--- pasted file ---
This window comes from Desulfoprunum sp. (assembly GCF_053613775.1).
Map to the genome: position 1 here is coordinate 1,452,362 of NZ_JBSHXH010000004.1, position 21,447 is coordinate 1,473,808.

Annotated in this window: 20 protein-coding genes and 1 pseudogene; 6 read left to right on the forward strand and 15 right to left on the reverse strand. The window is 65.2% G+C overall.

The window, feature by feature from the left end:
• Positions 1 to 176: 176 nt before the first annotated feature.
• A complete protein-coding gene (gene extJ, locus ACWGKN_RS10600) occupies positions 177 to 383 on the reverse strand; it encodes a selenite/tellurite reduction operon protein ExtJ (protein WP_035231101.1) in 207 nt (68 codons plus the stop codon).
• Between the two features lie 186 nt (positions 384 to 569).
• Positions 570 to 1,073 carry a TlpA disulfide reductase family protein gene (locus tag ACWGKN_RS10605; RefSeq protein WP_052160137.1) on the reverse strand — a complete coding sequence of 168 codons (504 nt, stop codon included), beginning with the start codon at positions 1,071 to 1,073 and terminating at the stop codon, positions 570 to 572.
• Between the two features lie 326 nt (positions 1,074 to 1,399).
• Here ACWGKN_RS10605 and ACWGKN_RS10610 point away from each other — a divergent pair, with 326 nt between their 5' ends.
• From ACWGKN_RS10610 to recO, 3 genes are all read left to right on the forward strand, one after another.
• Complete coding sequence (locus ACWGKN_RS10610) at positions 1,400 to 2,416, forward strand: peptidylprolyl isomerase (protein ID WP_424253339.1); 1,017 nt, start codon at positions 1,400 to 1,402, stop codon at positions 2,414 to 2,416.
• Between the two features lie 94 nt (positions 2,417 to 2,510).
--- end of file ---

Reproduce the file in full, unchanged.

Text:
This window comes from Desulfoprunum sp. (assembly GCF_053613775.1).
Map to the genome: position 1 here is coordinate 1,452,362 of NZ_JBSHXH010000004.1, position 21,447 is coordinate 1,473,808.

Annotated in this window: 20 protein-coding genes and 1 pseudogene; 6 read left to right on the forward strand and 15 right to left on the reverse strand. The window is 65.2% G+C overall.

The window, feature by feature from the left end:
• Positions 1 to 176: 176 nt before the first annotated feature.
• A complete protein-coding gene (gene extJ, locus ACWGKN_RS10600) occupies positions 177 to 383 on the reverse strand; it encodes a selenite/tellurite reduction operon protein ExtJ (protein WP_035231101.1) in 207 nt (68 codons plus the stop codon).
• Between the two features lie 186 nt (positions 384 to 569).
• Positions 570 to 1,073 carry a TlpA disulfide reductase family protein gene (locus tag ACWGKN_RS10605; RefSeq protein WP_052160137.1) on the reverse strand — a complete coding sequence of 168 codons (504 nt, stop codon included), beginning with the start codon at positions 1,071 to 1,073 and terminating at the stop codon, positions 570 to 572.
• Between the two features lie 326 nt (positions 1,074 to 1,399).
• Here ACWGKN_RS10605 and ACWGKN_RS10610 point away from each other — a divergent pair, with 326 nt between their 5' ends.
• From ACWGKN_RS10610 to recO, 3 genes are all read left to right on the forward strand, one after another.
• Complete coding sequence (locus ACWGKN_RS10610) at positions 1,400 to 2,416, forward strand: peptidylprolyl isomerase (protein ID WP_424253339.1); 1,017 nt, start codon at positions 1,400 to 1,402, stop codon at positions 2,414 to 2,416.
• Between the two features lie 94 nt (positions 2,417 to 2,510).